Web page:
When we think of Post-Traumatic Stress Disorder (PTSD), we tend to imagine a disorder affecting war veterans or people who have flashbacks to a traumatic event that they cannot escape from. PTSD affects a wider variety of people than typically believed and it can stem from many different causes.
A number of events can cause PTSD in an individual, ranging from car accidents to natural disasters or to any isolated act of violence or abuse. Individuals with PTSD tend to experience vivid flashbacks to a traumatic event, nightmares, and detachment from others. It is a very difficult condition to live with and individuals often feel separated from society thus turning reclusive (BRADENCOUNSELING, 2019).
Recently, psychologists have begun to realize that there is a new sub-category under PTSD called Complex Post-Traumatic Stress Disorder (C-PTSD). C-PTSD differs from PTSD in that it is caused by “long-lasting trauma that continues or repeats for months, even years” (Tull, 2020). In addition to the symptoms associated with PTSD, individuals with C-PTSD also experience difficulty controlling emotions, feelings of distrust, symptoms of dissociation, and often view themselves in a negative light.
C-PTSD is still not officially recognized by the American Psychiatric Association, but the concept has been well established amongst the psychiatric community. As a result, many treatments have been developed for C-PTSD, in addition to the already existing treatments for PTSD. Cognitive behavior therapy is a treatment that has been used for both PTSD and C-PTSD; it involves “identifying traumatic memories and negative thought patterns and replacing them with more realistic and positive ones.” Individuals learn to cope in accordance with the impact of their trauma. Eye movement desensitization and reprocessing (EMDR) is another form of therapy, which uses “eye movements guided by the therapist to process and reframe traumatic memories.” In addition, there are several medications available to alleviate the symptoms associated with C-PTSD. These usually work best in conjunction with psychotherapies (Tull, 2020).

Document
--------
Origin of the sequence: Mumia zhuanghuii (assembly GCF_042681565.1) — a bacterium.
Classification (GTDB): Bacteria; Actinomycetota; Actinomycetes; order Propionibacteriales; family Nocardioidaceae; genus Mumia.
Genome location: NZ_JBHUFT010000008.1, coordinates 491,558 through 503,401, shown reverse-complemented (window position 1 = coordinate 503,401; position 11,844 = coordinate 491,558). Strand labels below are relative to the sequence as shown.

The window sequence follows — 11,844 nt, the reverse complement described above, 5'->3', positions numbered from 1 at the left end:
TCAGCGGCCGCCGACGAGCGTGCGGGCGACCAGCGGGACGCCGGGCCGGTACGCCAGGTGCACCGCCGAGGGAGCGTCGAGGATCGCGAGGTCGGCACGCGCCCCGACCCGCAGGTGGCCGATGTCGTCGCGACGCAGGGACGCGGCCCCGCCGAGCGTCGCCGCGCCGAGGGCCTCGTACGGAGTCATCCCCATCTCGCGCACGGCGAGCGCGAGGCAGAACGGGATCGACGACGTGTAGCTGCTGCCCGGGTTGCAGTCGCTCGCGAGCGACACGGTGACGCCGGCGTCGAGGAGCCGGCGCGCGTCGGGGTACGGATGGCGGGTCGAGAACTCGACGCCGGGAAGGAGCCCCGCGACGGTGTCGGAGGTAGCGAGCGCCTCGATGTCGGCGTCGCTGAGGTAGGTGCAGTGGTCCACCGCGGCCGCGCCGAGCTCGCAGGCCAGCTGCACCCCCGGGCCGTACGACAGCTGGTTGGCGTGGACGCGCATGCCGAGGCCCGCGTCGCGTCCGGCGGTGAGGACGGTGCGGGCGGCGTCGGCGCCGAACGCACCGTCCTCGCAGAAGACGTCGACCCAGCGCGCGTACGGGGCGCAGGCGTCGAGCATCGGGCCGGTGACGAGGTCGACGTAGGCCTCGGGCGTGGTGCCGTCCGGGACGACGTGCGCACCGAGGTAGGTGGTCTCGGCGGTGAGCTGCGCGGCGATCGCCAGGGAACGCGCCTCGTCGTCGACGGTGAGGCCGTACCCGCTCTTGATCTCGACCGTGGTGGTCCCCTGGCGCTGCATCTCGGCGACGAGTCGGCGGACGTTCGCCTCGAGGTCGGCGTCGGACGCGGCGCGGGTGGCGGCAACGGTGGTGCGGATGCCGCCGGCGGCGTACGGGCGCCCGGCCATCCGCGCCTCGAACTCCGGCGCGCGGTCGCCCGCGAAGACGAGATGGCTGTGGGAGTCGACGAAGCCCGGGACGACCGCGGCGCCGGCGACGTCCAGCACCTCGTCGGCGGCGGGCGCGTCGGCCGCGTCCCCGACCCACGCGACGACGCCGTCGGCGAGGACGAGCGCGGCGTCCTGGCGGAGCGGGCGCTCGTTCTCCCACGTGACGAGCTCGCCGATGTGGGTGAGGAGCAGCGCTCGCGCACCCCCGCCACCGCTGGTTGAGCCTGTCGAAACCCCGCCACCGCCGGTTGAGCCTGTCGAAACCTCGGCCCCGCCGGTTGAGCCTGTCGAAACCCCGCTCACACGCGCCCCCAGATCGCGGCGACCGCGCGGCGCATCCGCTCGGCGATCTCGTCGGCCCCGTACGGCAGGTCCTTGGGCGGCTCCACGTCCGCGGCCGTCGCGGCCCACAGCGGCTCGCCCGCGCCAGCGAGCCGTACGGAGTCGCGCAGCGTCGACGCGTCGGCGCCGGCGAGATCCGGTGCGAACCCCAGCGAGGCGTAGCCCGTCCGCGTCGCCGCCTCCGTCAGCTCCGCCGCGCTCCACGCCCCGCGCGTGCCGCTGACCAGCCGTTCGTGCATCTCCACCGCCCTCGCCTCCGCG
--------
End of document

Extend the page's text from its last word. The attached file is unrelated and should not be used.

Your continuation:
Jennifer Chesak always believed that she had escaped mental illness. When she was diagnosed with C-PTSD, she struggled to accept her diagnosis. To her, PTSD was something only those who had survived war or natural disaster could develop. She couldn’t pinpoint a single moment of trauma in her life that stood out to her. She learned that her condition was different from PTSD. She had C-PTSD, which meant she had suffered from a series of traumatic events instead of just one. Jennifer had experienced prolonged emotional abuse from her mother, which caused her to develop C-PTSD. She has now come to terms with her diagnosis and is receiving treatment. She finally feels heard and understood for the first time in her life (Chesak, 2019).
C-PTSD is a much more complex form of PTSD and can affect any individual who has experienced prolonged trauma. Most people usually associate extreme events with trauma, however, trauma encompasses psychological and emotional abuse, neglect, abandonment, and domestic violence (Tull, 2020). Both PTSD and C-PTSD strongly affect one’s day-to-day life and can significantly lower one’s quality of life. It is important to remember the difference between the two and spread awareness. So many people go through life without realizing that they are not alone and that help is out there. There are many treatment options for both PTSD and C-PTSD, so don’t be afraid to seek help today.
BRADENCOUNSELING. (2019, November 21). Understanding the difference between PTSD and CPTSD. Braden Counseling Center. https://www.bradencenter.com/understanding-the-difference-between-ptsd-and-cptsd/
Chesak, J. (2019, July 31). I Have Post-Traumatic Stress and Didn’t Know It — and You Might, Too. Healthline. https://www.healthline.com/health/mental-health/didnt-know-about-cptsd#6
Tull, M. (2020, June 14). An Overview of Complex PTSD. Verywell Mind. https://www.verywellmind.com/what-is-complex-ptsd-2797491